“Temple of Mars” Review

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Original Airdate: March 18, 2018

Written & Storyboarded by: Tom Herpich & Steve Wolfhard

Weirdly enough, both Hulu and the Final Seasons DVD set list Temple of Mars before Jake the Starchild. Wonder how much that ruined anyone’s experience that was going in blind. Also, this isn’t particularly noteworthy or even likely intentional, but Temple of Mars‘ acronym is T.O.M. Aside from the finale, this is Tom Herpich’s final episode. Heh.

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Way back in 2016, Tom Herpich wrote his sentiments about Adventure Time ending and what was left for the series in its next two years on air in a Tumblr post. In this post, he also mentions that he had recently wrapped up his final board with Steve, of which he deemed “one of his favorites.” I’m still unsure if this was referring to their section in Come Along With Me or Temple of Mars, buuuut I lean more towards the latter. In my own personal opinion, I like Temple of Mars, though it surprises me that Herpich would (allegedly) hold it so highly. It doesn’t really strike me as a culmination of his art house style, and considering that some of my favorite episodes in the series are Mars-centric episodes, I do feel as though this entry doesn’t quite live up to the hype of its predecessors. But, instead of complaining about this episode for what it’s not, I am generally satisfied with it for what it is.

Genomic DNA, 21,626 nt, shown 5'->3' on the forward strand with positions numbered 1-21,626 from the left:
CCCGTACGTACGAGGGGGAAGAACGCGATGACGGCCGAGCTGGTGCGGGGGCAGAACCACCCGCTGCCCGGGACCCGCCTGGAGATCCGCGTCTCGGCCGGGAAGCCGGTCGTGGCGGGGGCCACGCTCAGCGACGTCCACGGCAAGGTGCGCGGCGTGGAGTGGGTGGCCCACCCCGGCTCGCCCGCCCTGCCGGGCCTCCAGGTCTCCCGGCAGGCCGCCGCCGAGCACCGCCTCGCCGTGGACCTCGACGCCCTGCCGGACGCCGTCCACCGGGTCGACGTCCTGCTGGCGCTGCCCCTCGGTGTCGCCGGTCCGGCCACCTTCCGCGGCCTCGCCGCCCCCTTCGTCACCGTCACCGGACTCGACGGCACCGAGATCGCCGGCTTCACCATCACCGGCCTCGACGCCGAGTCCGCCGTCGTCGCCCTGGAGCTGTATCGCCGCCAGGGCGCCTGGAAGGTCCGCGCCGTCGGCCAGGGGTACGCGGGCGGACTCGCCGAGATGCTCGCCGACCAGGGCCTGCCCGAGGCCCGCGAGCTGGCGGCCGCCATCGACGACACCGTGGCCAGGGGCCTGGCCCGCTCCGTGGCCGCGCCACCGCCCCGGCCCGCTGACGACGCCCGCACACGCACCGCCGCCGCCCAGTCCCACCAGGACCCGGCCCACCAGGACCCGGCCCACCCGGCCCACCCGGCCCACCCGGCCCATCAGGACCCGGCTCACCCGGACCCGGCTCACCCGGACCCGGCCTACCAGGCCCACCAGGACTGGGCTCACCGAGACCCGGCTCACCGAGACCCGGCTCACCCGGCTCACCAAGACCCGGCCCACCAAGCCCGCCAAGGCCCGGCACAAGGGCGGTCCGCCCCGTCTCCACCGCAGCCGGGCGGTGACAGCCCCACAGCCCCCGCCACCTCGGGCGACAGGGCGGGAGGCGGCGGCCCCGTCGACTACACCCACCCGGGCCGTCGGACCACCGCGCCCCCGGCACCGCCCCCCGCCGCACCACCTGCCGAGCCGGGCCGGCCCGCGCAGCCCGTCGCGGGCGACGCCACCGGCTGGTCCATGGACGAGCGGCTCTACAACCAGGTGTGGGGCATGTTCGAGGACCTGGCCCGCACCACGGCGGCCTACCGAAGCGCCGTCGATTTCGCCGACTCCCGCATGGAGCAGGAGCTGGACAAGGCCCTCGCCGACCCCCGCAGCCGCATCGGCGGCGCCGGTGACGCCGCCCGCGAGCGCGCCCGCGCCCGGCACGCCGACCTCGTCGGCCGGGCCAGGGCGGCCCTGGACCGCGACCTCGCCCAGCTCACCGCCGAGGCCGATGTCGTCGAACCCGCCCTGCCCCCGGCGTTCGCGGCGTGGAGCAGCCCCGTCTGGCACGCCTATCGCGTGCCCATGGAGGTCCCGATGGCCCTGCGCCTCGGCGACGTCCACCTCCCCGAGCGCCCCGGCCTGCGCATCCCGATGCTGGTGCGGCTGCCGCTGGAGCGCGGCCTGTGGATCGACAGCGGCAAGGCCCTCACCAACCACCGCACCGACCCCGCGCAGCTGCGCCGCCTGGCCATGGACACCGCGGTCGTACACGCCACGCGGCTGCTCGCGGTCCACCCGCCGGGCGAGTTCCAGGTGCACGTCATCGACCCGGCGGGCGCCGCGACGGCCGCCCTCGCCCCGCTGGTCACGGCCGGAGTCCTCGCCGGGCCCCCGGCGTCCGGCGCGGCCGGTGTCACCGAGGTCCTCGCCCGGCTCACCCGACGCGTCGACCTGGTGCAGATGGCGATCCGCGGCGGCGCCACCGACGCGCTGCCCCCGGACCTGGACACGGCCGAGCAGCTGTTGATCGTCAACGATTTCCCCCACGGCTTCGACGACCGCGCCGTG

Right off the bat, what Temple of Mars offers strength-wise is stellar character interactions. Having Jermaine return to the forefront is a decision I really appreciate, especially since the series draws so close to its climax. It is weird – there are clear signs that Adventure Time certainly wasn’t ready to come to a close, but there are other signs of it subtly wrapping up other individual aspects, like Marceline and Hunson’s relationship, Jake’s alien side, and Jermaine’s connection to his brothers. Of course, a lot of these characters and arcs aren’t really necessary to the grand scheme of things, but regardless, these are nice little additions that make me feel slightly less sour about the show being canned on such a short notice.